Most of the time we come across information or data in the form of numerical values, for example, marks obtained by the students in maths tests, the number of employees in different organizations, or temperatures in different areas. We can easily calculate the frequency of any event in given data if the data is not large enough. If the data is much larger, then there is a greater chance of getting errors in our calculations.

**Google Sheets** has a built-in **FREQUENCY() **function that helps us calculate the frequency of the number or event in large-size data without any error. In this guide, we will learn how to use the frequency function in Google Sheets step by step.

**How to Use the FREQUENCY() Function in Google Sheets?**

The FREQUENCY() function is a statistical function in Google Sheets used to calculate the frequency distribution of events in a large size of data. It uses two arguments, the range of data and the array of classes in the given data.

The following is the syntax used for the FREQUENCY() function in Google Sheets:

`FREQUENCY(data, classes)`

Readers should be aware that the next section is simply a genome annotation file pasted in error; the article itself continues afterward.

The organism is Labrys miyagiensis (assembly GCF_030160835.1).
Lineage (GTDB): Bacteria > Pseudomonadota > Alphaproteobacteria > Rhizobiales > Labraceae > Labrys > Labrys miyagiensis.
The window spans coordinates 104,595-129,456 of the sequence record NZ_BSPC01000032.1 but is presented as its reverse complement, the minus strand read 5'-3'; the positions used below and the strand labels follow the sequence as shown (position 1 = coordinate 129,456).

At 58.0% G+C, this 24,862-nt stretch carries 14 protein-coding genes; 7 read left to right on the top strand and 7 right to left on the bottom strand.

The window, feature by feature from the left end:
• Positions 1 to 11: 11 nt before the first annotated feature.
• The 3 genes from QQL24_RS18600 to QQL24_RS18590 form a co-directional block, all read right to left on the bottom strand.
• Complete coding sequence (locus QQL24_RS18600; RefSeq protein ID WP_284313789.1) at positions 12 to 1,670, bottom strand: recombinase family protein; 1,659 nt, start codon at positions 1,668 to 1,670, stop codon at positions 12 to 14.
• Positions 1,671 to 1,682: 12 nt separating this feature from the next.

Where,

Argument | Use |

data | Number arrays to be counted |

classes | Range of the reference data |

To better understand the use of the **FREQUENCY() **function, consider an example of the data of the marks obtained by the students in the maths test and follow the steps below to calculate the frequency of events in the data.

**Step 1:** Type the given data randomly in the Google Sheets as follows:

**Step 2: **Column B gives us the data to be calculated, and there are five values repeated randomly in the given data. We call them the **Classes** in the given data, 12, 14, 15, 17, and 20. We can find the classes by using formulas to avoid any mistakes. For classes, the syntax in Google Sheets is:

`SORT(UNIQUE(range of data))`

Here,

The **SORT** function is used to arrange the values in a regular pattern.

The **UNIQUE** function will give you all the unique values that are repeated in the given data.

For our example, we will use the following function to find out classes:

`SORT(UNIQUE(range of data))`

Here,

**B2** and **B12** are the starting and ending ranges of the data, on which we want to find out the classes. Including B2 and B12, all the rows between them will be selected:

**Step 3:** After carefully typing all the arguments, press **Enter**. You will get all the unique values or events from the selected range of data:

**Step 4: **Now the next step is to calculate the frequencies of the classes. For this, we will use the FREQUENCY() function as follows:

`FREQUENCY(B2:B12, D2:D6)`

Here,

**B2:B12** is the minimum and maximum range of the data, on which we want to calculate the frequency of the classes.

**D2**:**D6** are the minimum and maximum range of the classes:

**Step 5: **Press **Enter** after typing the data and classes range in the FREQUENCY() function. We will get in return the frequencies of the 12, 14, 15, 17, and 20 in front of them as 1, 2, 3, 1, and 4 respectively:

**How FREQUENCY() Function Works in Google Sheets**